“We wanted to essentially figure out something to do with the brand and Cock Robin to be able to share those experiences with everyone and bring back those memories that everyone has from growing up,” said Timothy Penick, Web Editor of Positively Naperville.
Part of the proceeds from shirt sales will go to Little Friends, an organization that serves children and adults with autism and other developmental disabilities. The monthly newspaper hired ColorBurst Screen Printing to make the shirts. The shop benefits Little Friends, and employs six people with disabilities.
“I like being able to work instead of just being idle,” said Roberta Vendl, a ColorBurst employee.
“It means a lot to our people with disabilities to get a job,” said Cathy Van Hecke, Manager of ColorBurst. “They get a lot of much needed training on how to be able to hold down a job in the community.”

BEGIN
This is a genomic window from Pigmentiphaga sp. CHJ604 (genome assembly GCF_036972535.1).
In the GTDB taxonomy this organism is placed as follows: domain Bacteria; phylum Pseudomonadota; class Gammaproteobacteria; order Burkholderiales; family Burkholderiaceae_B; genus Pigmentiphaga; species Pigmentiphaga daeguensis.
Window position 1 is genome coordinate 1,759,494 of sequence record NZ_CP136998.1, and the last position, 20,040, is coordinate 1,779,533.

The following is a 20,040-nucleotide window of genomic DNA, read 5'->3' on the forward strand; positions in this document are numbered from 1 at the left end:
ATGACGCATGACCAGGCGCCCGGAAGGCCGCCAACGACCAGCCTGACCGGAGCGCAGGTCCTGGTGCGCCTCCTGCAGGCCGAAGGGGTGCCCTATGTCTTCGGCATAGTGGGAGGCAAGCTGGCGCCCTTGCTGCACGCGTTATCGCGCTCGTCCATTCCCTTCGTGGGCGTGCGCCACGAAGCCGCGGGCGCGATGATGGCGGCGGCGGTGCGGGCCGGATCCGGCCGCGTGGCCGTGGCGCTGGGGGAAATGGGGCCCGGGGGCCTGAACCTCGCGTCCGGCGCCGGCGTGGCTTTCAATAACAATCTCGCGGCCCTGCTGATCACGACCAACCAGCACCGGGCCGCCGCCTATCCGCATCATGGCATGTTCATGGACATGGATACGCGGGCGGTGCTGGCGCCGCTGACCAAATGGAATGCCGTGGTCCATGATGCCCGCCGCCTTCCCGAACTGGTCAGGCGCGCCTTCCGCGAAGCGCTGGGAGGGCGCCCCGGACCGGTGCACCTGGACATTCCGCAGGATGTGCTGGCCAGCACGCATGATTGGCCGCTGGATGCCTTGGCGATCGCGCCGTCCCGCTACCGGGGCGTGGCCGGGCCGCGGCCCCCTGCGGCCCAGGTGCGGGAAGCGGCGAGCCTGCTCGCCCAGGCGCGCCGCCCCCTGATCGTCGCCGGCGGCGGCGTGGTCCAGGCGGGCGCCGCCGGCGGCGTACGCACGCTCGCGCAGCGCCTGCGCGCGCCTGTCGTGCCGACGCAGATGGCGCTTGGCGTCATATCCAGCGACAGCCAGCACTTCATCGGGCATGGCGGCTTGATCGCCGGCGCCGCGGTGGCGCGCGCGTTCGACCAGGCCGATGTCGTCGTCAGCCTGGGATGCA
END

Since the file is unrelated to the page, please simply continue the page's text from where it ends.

Positively Naperville was going to use the shirts to help fund enhancements at Fredenhagen Park, named after Cock Robin’s founders Walter and Grace Fredenhagen. It’s located at the site of the Naperville ice cream shop that closed in 2000 after nearly 70 years of scooping out service. But the founders’ daughter, the late Rita Harvard, had a different idea.
“She just said you have my blessing to do whatever you want with it for the preservation of what Cock Robin is to the community and to use it for different local charities,” said Penick.
One place they’re being sold is Serendipity, the resale shop in downtown Naperville that helps fund programs at Little Friends. You can also buy them online at positivelynaperville.com.
NCTV17's Michelle Corless Reports.